Rep. Roe: 'We're Not Interested In A Shutdown'
MELISSA BLOCK, HOST:
Earlier today, I spoke with Congressman Phil Roe, Republican of Tennessee. He's a member of the Tea Party Caucus. He's also a medical doctor. He'd like to see the healthcare law repealed or defunded but, he insists, he doesn't want to see a shutdown.
REPRESENTATIVE PHIL ROE: None of us, and I haven't heard anybody on our side of the aisle say that I got elected to shut the government down. I got elected to run the government more efficiently, lower taxes. So that's what my message is, and I think we have to have - look, you have to have two willing parties to have a discussion and we've sent various things over. They've sent it back.
We can go to a conference and work those out or we can go ahead and keep playing ping-pong, which is what we're doing now.
BLOCK: Do you accept that the Affordable Care Act is the law of the land? It's been upheld by the Supreme Court. There have been dozens of moves to defund it or undo it in the House and they have failed. So why not move on, Congressman?
ROE: Yeah, it is the law of the land. There's no question about that. We've voted - along with I've voted 37 times to repeal part of it. Remember, the president has signed several of those bills into law. This bill is so complicated. If we had an hour or so on your show, I would be delighted to sit down and discuss this in detail. So I came here to work on healthcare. I still feel like that's one of my missions and callings here.
BLOCK: So why not decouple that from the budget process? Why basically hold the government spending hostage to this?
ROE: Well, you have to have some way to negotiate an issue that the other side won't negotiate with, and running the federal government is one of them. The debt ceiling is another. Look, we've negotiated. The president said he wouldn't negotiate on the debt ceiling when he just did 24 months ago. And presidents have - Tip O'Neill and Ronald Reagan sat down and negotiated lots of things. Bill Clinton did the same thing with Newt Gingrich.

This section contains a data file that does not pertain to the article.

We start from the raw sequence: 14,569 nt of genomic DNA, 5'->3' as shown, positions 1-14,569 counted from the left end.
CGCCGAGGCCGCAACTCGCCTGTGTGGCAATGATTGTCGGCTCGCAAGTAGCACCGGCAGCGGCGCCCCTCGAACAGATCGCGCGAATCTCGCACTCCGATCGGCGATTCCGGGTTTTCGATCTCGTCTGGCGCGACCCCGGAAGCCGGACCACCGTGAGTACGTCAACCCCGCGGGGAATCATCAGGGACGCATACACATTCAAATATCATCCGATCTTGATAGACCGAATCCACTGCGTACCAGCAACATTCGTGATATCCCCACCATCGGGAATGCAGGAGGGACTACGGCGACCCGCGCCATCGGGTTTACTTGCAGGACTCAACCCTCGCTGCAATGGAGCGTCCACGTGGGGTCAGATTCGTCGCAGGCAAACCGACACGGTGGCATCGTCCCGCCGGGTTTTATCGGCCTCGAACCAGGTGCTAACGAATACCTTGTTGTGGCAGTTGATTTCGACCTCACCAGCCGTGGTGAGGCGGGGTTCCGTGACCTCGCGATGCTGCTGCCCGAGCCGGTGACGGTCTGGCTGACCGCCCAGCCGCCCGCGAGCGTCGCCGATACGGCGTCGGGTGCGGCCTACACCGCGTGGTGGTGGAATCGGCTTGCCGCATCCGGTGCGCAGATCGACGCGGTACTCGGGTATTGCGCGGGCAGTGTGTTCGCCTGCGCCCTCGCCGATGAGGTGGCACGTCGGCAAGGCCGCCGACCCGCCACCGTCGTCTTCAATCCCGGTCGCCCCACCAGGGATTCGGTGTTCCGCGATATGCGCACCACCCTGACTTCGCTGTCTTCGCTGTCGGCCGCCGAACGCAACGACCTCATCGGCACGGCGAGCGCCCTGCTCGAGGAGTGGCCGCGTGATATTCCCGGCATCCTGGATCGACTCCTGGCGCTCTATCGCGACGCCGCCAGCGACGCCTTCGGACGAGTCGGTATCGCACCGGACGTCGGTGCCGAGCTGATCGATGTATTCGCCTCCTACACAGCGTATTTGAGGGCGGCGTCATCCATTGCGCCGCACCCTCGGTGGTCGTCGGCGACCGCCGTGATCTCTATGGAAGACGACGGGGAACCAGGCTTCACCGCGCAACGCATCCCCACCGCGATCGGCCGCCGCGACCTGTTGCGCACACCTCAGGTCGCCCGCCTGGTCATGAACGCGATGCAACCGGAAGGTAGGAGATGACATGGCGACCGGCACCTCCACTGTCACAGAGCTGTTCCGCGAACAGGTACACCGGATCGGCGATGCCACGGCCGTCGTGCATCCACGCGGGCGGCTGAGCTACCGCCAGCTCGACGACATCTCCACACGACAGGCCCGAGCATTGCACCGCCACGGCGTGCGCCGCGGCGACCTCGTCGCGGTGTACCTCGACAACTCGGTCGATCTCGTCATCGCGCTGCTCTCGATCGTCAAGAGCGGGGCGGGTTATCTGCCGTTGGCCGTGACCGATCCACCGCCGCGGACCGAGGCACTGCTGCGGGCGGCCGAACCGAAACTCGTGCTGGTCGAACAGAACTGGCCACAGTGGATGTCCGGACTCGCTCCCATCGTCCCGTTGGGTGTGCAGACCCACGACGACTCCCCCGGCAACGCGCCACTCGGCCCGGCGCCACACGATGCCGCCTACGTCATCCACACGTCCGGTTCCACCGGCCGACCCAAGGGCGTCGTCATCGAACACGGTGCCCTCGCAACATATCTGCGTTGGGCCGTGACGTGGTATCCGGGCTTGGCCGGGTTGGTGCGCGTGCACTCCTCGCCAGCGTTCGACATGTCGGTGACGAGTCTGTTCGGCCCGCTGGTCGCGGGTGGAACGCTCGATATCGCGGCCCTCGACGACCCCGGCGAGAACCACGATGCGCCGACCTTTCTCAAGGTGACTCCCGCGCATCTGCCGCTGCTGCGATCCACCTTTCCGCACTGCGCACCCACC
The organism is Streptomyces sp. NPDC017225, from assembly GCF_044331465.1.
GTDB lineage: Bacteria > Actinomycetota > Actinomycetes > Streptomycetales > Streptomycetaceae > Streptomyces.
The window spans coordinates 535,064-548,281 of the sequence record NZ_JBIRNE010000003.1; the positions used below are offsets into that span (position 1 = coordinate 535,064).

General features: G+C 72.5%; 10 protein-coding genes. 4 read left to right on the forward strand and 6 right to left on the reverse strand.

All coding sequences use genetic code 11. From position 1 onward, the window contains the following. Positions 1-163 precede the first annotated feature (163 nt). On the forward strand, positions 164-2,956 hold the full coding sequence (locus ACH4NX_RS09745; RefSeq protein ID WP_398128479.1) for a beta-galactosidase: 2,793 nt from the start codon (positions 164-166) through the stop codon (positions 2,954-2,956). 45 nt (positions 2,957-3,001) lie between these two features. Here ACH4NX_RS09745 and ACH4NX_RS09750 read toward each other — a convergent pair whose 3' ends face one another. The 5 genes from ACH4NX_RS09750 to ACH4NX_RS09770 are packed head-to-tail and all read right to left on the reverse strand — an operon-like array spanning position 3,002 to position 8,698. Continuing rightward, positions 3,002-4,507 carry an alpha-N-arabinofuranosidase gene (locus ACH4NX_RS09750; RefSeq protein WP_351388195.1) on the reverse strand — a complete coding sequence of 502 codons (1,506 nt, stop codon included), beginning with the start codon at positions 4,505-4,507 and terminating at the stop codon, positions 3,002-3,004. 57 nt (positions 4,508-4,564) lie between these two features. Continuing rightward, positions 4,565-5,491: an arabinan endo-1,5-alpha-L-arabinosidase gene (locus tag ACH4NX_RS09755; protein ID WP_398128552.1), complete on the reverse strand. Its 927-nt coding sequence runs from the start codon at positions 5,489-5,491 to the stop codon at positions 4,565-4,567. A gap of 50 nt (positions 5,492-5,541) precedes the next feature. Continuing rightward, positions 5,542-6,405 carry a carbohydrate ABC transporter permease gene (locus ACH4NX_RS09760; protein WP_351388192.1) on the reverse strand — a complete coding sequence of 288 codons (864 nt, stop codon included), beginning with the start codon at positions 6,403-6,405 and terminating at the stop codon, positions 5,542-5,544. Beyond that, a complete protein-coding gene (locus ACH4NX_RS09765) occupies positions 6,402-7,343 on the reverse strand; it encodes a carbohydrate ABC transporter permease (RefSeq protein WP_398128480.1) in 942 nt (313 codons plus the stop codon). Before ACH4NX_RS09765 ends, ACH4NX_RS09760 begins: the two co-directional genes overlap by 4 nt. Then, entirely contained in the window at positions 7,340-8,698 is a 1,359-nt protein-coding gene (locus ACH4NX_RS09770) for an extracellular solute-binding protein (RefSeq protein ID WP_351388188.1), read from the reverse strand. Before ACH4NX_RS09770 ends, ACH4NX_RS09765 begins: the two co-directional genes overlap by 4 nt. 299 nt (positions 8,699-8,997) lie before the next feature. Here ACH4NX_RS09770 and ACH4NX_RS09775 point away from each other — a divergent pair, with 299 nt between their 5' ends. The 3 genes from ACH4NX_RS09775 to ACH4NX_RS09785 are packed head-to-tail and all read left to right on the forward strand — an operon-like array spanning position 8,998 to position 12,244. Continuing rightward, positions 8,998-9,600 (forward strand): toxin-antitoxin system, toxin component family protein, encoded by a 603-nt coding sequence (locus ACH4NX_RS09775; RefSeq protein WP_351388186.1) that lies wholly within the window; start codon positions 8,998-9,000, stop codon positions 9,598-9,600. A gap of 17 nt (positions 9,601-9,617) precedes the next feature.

This is nothing unusual. It's American politics. It's the way it works.
BLOCK: I wonder, Congressman, if you're concerned when you look at the polls, which show that a majority of Americans will blame your party, will blame Republicans if there is a government shutdown. Speaker Boehner reportedly has warned in private that the shutdown could cost Republicans your majority in the House.
ROE: I disagree with it costing us the majority in the House. I don't believe it will, and I think this is different than 1995. I was out pretty busy delivering babies and practicing medicine in 1995 and '96, during that shutdown. And for most people it - I hardly noticed it. I just went on about my life and my work and that's what most people are gonna do. Hopefully we won't shut it down but if it does happen, that's gonna be the case.
BLOCK: How do you explain, then, that polls seem to indicate that a majority of Americans would blame Republicans for the shutdown? It wouldn't be in the same numbers, blaming the president or blaming Democrats.
ROE: Hey, I can't explain that. I don't that'll occur in my district, but it will maybe countrywide, it does. I don't know who gets the blame. I don't know who gets the credit. We get very little credit when we run it 'cause we have such a low approval rating right now. I think it hardly matters. I think doing the right thing, running the government, getting the budget done, which is our job, I think the American people will be happy with that.
And I think they're - look, I talked to people at home this morning and they're frustrated by the way things are run or not running up here, so I get that.
BLOCK: I want to ask you about a comment I heard from Republican Congressman Charlie Dent of Pennsylvania, who's been trying to get a temporary spending bill through that would avert a government shutdown. He says: it's time to govern; I don't intend to support a fool's errand. In other words, the bids from the House to defund or to delay the healthcare act. What would you say to Congressman Dent?
ROE: You know, I know Charlie well. He's a great guy and I don't think it's a fool's errand. Look, this bill was put through on a single party rule. If Republicans tried to do exactly the same thing, to ram a healthcare bill through that had only Republican support, American people wouldn't accept that either.
BLOCK: But I think what Congressman Dent is saying here is that this is going nowhere. What's happening in this ping-pong match between Congress, it's not going to work well to Republicans' favor. Let's go ahead and get the spending bill passed. Let's avert a government shutdown, deal with healthcare another day.
ROE: That may still happen. What Charlie says may still happen. We'll see.
BLOCK: Well, Congressman Roe, we appreciate you talking with us. Thank you.
ROE: Thanks, Melissa. Thanks for having me on.
BLOCK: That's Congressman Phil Roe, Republican of Tennessee. Transcript provided by NPR, Copyright NPR.